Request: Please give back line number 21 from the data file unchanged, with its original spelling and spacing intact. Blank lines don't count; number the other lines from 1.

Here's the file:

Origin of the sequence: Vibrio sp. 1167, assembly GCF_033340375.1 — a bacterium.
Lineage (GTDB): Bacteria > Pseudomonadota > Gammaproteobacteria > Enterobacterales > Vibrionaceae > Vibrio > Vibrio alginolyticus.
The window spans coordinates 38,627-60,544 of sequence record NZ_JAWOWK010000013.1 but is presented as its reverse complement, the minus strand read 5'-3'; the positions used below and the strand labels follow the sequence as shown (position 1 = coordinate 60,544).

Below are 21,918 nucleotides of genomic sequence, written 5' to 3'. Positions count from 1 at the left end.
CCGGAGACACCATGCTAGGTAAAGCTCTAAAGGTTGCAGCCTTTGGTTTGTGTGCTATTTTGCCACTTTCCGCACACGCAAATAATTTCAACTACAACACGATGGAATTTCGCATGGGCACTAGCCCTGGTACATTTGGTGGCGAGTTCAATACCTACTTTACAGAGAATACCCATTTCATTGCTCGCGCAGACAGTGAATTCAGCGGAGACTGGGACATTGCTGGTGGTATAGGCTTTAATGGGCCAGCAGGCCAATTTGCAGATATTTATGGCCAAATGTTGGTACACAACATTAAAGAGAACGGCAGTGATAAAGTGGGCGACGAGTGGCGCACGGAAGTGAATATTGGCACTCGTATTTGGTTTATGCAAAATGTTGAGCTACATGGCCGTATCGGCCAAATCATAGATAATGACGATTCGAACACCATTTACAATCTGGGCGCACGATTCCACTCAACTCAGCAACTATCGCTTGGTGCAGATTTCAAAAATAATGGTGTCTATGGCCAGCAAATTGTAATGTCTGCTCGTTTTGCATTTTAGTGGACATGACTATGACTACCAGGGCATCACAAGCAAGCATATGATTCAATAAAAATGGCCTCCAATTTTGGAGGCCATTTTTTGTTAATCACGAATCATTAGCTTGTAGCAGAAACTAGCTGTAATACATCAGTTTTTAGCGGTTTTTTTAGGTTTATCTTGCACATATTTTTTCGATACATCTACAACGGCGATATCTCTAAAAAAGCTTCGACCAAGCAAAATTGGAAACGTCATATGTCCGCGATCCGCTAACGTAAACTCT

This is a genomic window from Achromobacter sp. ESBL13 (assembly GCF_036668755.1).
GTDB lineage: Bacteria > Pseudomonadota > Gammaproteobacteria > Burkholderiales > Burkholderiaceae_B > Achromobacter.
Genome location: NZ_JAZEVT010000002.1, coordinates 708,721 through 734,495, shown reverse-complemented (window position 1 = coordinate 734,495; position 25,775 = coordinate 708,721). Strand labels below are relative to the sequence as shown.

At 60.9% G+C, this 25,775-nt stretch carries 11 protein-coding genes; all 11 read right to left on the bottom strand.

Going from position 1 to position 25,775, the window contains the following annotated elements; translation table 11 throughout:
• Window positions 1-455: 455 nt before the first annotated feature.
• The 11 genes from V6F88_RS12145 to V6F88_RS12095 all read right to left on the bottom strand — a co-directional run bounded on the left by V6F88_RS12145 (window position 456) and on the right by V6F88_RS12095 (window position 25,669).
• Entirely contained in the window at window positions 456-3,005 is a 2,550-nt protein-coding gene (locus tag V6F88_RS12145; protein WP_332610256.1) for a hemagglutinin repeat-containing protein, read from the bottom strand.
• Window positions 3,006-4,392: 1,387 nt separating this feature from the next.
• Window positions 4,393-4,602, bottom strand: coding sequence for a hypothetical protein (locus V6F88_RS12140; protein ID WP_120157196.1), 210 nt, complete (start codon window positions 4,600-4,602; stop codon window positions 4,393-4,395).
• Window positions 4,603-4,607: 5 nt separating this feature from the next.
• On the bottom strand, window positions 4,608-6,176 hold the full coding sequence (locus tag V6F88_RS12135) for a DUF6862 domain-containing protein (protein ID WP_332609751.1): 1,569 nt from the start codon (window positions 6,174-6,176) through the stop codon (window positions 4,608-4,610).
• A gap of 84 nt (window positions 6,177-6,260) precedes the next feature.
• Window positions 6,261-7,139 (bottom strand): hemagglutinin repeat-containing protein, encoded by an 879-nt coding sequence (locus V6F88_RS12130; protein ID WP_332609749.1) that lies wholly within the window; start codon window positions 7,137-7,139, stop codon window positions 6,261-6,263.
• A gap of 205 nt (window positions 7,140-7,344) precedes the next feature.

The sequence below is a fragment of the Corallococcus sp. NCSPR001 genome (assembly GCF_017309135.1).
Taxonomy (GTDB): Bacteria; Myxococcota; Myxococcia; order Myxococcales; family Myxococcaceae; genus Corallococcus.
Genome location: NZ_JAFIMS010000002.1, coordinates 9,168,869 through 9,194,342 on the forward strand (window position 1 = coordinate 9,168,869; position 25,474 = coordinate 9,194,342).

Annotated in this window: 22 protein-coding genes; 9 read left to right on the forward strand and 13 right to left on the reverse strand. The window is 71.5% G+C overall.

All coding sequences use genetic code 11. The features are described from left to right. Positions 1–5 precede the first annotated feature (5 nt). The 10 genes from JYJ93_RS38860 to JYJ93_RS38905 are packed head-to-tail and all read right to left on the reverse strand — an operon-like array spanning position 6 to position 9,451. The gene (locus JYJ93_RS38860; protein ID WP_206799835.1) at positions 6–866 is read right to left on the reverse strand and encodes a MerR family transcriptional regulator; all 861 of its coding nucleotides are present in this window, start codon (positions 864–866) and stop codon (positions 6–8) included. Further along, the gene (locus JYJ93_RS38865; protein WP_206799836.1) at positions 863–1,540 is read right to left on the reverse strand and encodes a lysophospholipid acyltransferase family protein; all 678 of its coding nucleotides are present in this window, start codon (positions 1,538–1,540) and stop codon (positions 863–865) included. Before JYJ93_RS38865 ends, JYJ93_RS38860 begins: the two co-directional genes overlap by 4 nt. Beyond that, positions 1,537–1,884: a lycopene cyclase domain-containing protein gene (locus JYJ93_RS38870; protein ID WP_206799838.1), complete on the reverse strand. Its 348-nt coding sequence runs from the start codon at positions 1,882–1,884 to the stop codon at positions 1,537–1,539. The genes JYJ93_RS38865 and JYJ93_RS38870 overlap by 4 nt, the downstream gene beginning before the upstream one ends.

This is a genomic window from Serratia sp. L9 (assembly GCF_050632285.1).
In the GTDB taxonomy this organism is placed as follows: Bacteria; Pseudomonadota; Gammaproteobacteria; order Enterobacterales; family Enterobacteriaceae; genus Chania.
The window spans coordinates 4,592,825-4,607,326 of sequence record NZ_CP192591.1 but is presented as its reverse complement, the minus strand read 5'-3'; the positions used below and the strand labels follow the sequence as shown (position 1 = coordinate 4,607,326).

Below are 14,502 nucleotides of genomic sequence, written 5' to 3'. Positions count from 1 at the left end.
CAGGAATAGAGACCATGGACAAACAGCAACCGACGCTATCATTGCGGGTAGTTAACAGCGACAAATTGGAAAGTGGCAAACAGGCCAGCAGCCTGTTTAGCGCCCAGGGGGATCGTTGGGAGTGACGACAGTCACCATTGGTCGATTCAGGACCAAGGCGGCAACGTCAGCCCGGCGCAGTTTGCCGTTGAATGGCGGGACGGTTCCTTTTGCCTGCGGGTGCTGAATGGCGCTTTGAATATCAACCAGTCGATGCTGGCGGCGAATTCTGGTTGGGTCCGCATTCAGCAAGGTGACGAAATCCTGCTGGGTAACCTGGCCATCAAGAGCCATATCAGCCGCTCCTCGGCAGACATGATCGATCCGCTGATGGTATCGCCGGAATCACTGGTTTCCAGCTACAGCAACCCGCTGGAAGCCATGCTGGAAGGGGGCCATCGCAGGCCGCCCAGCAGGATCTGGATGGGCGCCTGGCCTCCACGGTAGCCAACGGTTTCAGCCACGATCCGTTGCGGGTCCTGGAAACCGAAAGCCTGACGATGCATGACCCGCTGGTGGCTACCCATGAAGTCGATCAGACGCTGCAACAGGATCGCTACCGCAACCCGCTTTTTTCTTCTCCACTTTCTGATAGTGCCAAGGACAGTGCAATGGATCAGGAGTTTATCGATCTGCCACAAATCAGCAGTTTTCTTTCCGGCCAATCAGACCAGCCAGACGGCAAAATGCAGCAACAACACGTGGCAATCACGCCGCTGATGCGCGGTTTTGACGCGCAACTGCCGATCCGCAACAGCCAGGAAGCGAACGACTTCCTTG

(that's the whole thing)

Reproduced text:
The sequence below is a fragment of the Corallococcus sp. NCSPR001 genome (assembly GCF_017309135.1).